As we left we noticed we were among the last to leave - the temple had closed fifteen minutes earlier.  We walked back to the hotel buying water in a store along the way.  I noticed they had ice cream, Magnum brand, the same ice cream I ate in Spain - but the flavor was in Chinese.  Didn't know if I wanted to buy it just to find that I didn't like the flavor (I was torn ... what to do?!? HA!).

We ate dinner in the hotel.  They had a pretty good Chinese spread.  While they had western silverware I decided to see if I could handle chopsticks.  To my surprise they turned out rather easy to use.  The hardest thing to eat was rice.  For the rest of the trip, in most cases, I preferred using chopsticks to forks and spoons.

After dinner the wife went back to the room and I, following another suggestion from our guide, went up to the fortieth floor of our hotel to look at the city.  It was still a little drizzly and the cloud/fog/smog layer hung low over the skyline.  Shanghai's buildings are magnificent.  They are all different and at night each one competes to be to most spectacularly lit.  Even the elevated freeways are lit with blue light.  The lighting and the haze gave the cityscape a futuristic yet dystopian air that reminded me of Blade Runner.

Hazy Shanghai from the 40th floor of our hotel.
The rest of day zero was spent watching television (CNN international, BBC, Al Jazeera, and a few channels in English with French or Spanish subtitles - an eclectic mix) and trying with mixed success to sleep.

Day One

Our first full day in China started with a good breakfast buffet and meeting the rest of out tour group.  Along with the four we'd already met we were joined by JQ, SH, SU, and NM from San Diego.  We would meet the three remaining tour group members, JE, SE, and EM from Philidelphia, whose flight had been delayed, at our first tour stop of the day.

Our first stop was the Shanghai museum.  Readers of Homer's Travels may know that we are not museum people.  After a brief introduction, our guide gave us free time and we toured the museum, starting from the fourth floor and working our way down.  We went a lot faster than the others.  There were a lot of beautiful carvings, calligraphy, and jade.  I think that's my issue with museums: there is too much to take in all at once and I just go into overload.  We did manage to buy the first of many travel magnets here.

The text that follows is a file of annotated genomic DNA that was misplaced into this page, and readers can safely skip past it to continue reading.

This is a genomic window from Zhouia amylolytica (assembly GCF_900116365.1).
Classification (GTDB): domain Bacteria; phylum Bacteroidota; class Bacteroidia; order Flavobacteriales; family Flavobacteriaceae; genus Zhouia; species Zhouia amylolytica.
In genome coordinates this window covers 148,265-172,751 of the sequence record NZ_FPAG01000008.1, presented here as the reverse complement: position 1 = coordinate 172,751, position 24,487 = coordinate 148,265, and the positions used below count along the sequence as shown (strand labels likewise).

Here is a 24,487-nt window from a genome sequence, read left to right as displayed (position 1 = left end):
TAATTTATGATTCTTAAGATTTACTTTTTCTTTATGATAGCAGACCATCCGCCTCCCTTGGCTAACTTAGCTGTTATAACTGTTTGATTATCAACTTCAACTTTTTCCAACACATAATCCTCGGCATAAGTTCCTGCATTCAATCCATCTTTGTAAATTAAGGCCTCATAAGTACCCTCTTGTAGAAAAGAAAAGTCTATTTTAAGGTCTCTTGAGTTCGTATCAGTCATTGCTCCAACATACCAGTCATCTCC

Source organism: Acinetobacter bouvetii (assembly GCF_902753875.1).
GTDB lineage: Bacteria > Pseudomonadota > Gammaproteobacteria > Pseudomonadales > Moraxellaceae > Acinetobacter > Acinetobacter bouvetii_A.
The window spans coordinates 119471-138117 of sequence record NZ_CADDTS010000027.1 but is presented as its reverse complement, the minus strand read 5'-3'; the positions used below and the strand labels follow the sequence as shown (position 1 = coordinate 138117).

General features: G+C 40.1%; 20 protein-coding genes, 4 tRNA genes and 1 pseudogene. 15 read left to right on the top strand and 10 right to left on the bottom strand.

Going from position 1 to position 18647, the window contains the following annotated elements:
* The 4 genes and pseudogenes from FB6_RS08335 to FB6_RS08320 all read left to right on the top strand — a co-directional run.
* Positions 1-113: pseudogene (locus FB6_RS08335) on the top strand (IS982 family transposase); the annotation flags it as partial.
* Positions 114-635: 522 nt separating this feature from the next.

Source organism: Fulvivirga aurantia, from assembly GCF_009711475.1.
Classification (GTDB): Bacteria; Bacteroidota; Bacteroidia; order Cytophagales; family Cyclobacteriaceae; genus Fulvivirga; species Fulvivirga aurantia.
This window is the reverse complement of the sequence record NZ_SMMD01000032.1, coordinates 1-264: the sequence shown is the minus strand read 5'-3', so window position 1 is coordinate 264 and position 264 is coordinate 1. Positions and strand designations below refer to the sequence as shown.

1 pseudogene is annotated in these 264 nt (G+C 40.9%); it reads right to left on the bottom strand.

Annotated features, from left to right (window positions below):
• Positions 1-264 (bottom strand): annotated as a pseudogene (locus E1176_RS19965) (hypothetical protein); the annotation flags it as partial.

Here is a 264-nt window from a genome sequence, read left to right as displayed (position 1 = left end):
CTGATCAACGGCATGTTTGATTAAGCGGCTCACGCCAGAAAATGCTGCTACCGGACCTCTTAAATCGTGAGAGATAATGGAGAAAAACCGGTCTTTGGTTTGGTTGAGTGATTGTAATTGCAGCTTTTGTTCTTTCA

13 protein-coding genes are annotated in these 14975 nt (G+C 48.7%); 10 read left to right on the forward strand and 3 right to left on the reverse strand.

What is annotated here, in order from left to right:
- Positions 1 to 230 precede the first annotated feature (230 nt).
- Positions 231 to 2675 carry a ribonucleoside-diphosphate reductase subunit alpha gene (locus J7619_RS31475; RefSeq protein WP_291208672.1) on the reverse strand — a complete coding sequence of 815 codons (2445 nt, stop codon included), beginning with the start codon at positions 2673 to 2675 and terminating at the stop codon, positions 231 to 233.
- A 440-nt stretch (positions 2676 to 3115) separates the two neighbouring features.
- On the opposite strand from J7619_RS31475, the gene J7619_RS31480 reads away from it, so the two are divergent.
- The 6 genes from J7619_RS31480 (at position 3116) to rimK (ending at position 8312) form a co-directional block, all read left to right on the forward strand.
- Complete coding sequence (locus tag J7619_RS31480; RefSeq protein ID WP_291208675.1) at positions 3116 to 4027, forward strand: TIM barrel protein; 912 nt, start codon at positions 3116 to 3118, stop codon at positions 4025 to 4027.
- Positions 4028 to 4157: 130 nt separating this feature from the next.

Shanghai Museum Art.
After the museum we went to the Yuyuan Garden.  The bus dropped us off and we followed our guide through streets lined in shops and vendors.  We reached the gardens and crossed the zig-zag bridge.  The bridge is a zig-zag because the Chinese believed that ghosts could not bend their joints easily which made it difficult for them to turn corners.  The zig-zag bridge helped keep out the ghosts.  Another feature of Chinese architecture are high door thresholds.  Ghosts could not bend their knees so they could not step over the high thresholds.  The higher the thresholds the high the status of the home owner.  The gardens were beautiful with intricately carved buildings, walls, and roofs.

Yuyuan Gardens.
Lunch took us to a restaurant on the Bund.  This restaurant was my  first experience with a table lazy susan.  The food was placed on the lazy susan and we each loaded our plates as we spun it around.  It took some practice - you have to time things right so that dishes didn't get away from you.

This is as good a time as any to talk about my food experience in China.  In China our guide ordered most of the food.  She admitted that it was Americanized Chinese food which mostly meant Chinese food with less spicy heat.  I always found that I liked something on the table.  There were a few things that were too spicy for my taste but in general I was fine.  What was missed by many at the table is the lack of salt - food was a bit bland when the spice was reduced - and a definite lack of sweet.  Most of their dessert were fruit plates.  We ate a lot of watermelon in China.  It was good watermelon but it wasn't chocolate.  Many of the hotels which catered to the international traveler offered sweeter western desserts so we weren't too deprived.  So my fears of having food issues in China, and the other three countries we would visit, turned out to be unfounded.  I've come a long way.